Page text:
Monthly Archives: January 2016
This recent report of a TrendMicro vulnerability is very serious, but it made me laugh as I imagined the recipients of Tavis’ pithy wisdom scrambling to react.
The time-worn phrase “There must be a bug in the compiler” is usually a red flag. When I hear this I hear “There’s something wrong with my code, and I’m either too lazy or too inexperienced to figure out what it is.”
An ex-colleague of mine a few years ago approached every problem by reinstalling his software. His compiler, his IDE, maybe even Windows 7. Needless to say, it hardly ever fixed his bug, but that didn’t seem to curb his enthusiasm.
Once he got lucky and a SQL Server reinstall solved all his configuration issues. That was a happy day for him.
What reminded me of him today was this article on recent Intel CPU bugs. He’ll love that, I must send it on to him. I can hear him now: “There’s a bug in my CPU. I need a new laptop.”
But he’s not the only one affected. The increasingly serious implications of CPU bugs are summed up by this line ‘…“unpredictable system behavior” has moved from being an annoying class of bugs that forces you to restart your computation to an attack vector that lets anyone with an AWS account attack your cloud-hosted services…’
I recently came across this article by Dennis Stevenson on why technical debt isn’t necessarily a bad thing, which struck a chord with me.
Personally, I’m all about the refactoring.
One startup I worked with around 2000 had a market-leading product. It was fun, different, simple to use and facilitated a unified approach to employee help in the corporate environment. The company had a dynamic sales force selling the product in the US. They had a foot in the door of some of the very big players.
The code was kind of kludgy though. It didn’t work quite right here; there was an issue or two there. The lead developer, who reputedly was a genius (he was gone by the time I got there) decreed that everything should be torn down and rewritten.
This was duly done, by him. Commercial databases weren’t fast enough apparently, so he wrote a proprietary flat-file DB system that rendered the entire contents of the DB inaccessible except through his code. (In fairness to the man, this was around 2000 and SQL Server was only on version 1, or 2, or maybe 5 or 6 or something, and MySLQ was only a tiny baby, but Oracle was out there. And there was Sybase…)
As regards the GUI and business layer, he used his comprehensive knowledge of C++ to create an incomprehensible structure of classes and templates, bristling with design patterns added in the name of extensibility. A pattern in the right context is a thing of beauty. But…patterns piled in together to deal with imaginary future needs create unnecessary problems for everyone who’s not the program author.
Anyway. That was all lovely. At the end of a year or so Version 2 was unveiled.
It was a joy to behold.
There were a few new bugs that hadn’t been there before. There were a couple of Version 1 features that hadn’t made it in yet. And no actual new features, as such (unless you count the shiny, proprietary, and infinitely corruptible flat-file database, and the design-patterny code in the background).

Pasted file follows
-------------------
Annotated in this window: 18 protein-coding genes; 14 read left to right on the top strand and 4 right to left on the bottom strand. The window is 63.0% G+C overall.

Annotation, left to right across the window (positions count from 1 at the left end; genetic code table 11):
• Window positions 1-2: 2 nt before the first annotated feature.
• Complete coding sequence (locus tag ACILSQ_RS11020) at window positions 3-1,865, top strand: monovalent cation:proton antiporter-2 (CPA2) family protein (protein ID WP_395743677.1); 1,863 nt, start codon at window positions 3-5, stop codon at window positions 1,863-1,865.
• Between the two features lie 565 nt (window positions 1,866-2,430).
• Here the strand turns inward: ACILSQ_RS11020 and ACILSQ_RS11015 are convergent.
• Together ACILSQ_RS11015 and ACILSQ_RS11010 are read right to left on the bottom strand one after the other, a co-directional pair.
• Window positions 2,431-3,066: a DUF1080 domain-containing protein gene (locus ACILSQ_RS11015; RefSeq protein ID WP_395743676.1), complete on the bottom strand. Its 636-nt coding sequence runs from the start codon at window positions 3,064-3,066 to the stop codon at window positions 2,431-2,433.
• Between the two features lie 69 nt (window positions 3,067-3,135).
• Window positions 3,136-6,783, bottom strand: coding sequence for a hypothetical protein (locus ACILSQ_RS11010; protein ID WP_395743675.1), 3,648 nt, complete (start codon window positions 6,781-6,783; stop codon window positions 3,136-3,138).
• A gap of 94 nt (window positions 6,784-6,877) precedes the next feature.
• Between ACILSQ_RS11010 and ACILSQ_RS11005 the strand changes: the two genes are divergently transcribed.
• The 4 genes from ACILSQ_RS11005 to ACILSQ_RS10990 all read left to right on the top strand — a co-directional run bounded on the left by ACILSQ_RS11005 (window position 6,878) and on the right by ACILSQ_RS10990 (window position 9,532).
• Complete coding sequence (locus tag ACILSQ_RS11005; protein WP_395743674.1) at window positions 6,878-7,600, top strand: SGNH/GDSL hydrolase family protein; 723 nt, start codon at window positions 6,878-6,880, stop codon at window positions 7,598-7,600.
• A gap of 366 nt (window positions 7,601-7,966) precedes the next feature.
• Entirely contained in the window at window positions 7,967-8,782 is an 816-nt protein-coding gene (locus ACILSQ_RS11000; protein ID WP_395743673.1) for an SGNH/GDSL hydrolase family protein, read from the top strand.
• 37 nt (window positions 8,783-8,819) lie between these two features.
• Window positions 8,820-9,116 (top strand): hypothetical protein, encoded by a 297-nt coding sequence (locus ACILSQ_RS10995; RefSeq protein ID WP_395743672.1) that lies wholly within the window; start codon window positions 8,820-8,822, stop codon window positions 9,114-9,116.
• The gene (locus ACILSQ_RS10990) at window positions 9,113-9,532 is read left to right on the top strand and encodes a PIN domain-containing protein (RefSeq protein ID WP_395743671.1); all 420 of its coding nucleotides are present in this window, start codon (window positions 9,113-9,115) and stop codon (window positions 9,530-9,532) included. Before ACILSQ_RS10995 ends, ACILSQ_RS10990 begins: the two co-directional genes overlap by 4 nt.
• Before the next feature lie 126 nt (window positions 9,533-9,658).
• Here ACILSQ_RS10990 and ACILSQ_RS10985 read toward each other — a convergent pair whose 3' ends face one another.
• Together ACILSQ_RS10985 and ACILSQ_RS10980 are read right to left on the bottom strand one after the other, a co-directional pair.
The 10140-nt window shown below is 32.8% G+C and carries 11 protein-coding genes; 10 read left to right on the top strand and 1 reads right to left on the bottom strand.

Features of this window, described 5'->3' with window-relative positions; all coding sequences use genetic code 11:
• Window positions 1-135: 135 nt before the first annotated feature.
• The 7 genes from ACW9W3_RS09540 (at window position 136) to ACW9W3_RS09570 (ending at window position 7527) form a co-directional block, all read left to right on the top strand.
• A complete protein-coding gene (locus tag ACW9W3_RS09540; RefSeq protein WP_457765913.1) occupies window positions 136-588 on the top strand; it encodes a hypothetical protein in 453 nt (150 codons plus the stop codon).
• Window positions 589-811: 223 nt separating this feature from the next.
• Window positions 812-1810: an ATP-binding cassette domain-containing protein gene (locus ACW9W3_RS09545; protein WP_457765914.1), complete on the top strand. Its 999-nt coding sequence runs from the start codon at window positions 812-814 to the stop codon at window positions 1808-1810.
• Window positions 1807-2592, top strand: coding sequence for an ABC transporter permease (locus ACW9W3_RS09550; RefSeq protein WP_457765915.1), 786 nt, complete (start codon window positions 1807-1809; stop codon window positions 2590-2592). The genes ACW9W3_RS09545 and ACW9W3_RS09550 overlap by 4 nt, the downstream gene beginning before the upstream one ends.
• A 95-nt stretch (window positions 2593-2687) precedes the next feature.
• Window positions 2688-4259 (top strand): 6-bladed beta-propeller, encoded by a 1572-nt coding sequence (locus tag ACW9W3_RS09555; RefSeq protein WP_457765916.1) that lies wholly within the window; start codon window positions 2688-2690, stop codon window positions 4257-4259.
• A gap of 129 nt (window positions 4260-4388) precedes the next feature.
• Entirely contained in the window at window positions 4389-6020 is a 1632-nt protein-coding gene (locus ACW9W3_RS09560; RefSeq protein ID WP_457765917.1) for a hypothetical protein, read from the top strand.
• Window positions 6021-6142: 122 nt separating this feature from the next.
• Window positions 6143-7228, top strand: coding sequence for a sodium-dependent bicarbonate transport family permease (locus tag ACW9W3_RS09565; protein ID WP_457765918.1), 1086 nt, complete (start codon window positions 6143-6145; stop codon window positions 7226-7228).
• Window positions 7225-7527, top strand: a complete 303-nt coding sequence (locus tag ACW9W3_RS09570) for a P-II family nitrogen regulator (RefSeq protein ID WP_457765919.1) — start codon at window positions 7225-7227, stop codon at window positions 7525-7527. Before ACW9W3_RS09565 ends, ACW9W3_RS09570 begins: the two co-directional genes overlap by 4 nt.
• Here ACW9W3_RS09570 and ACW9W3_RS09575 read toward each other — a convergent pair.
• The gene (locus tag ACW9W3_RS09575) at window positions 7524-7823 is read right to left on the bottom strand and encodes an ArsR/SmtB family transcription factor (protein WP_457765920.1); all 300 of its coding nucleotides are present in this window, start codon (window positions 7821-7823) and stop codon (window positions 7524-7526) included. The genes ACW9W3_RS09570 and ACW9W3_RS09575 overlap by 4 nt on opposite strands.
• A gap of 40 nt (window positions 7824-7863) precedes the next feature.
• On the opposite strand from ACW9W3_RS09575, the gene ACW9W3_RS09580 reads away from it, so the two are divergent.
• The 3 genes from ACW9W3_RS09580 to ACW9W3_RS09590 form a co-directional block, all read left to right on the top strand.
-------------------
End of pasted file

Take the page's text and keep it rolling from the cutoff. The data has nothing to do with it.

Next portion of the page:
But no worries, because it was so much more extendable now. And blazingly fast because of the DB (actually, it wasn’t blazingly fast but there was probably some non-DB-related reason for that).
Then he left.
I was one of the army of software consultants hired to fix the bugs, provide out-of-application access to the DB and maybe add a feature or two.
There were a few UML diagrams of the new DB structure, but (as always happens in my experience) every detail you might actually need to know when accessing it was undocumented. These had to be figured out the hard way. There were so many unnecessary bells and whistles in the business layer, added for future extendibility, that it was extremely difficult to figure out how to add any features.
Coincidentally, the Agile Manifesto was launched around then. Too late, alas, for us.
The writing was on the wall. Customers were sick of waiting for absolutely essential features. To give one example, you couldn’t select multiple files in the GUI. If you wanted to move a few files from one project to another you had to drag them one by one. And the most enthusiastic customers had hundreds of files in their projects.
Soon the company could no longer afford its new developer army.
Soon afterwards, it went bust.
(Some years later, I got a job creating a system to stream real-time stock-market data. One of the things I was told on my first day was that conventional DBMSs weren’t fast enough… I’ll tell you my antennae sprang up damn fast. It was true in that context though.)
So, what would have happened if the Big Rewrite hadn’t?
Well, I wasn’t familiar with Version 1, but here’s what I think:
– Developers would have refactored where they could, as they went along
– Someone would maybe have spent a month or two figuring out how to speed things up WITHOUT a proprietary DB system
– New features would have been added a year earlier. And then more new features, and then more…
– The users would have been happy, and would have pushed for the software to be retained by their employers
– The company would have had some small chance of riding the .dot con storm that was on the horizon
So yes. Version 1 was littered with Technical Debt, but Technical Debt, as Stevenson says, can be a good thing. It means you’ve been around long enough to evolve past Version 1, and you’re still here. Keep your Sensible hat on, bank that debt, and get yourself a copy of Michael Feathers’ ‘Working Effectively with Legacy Code’.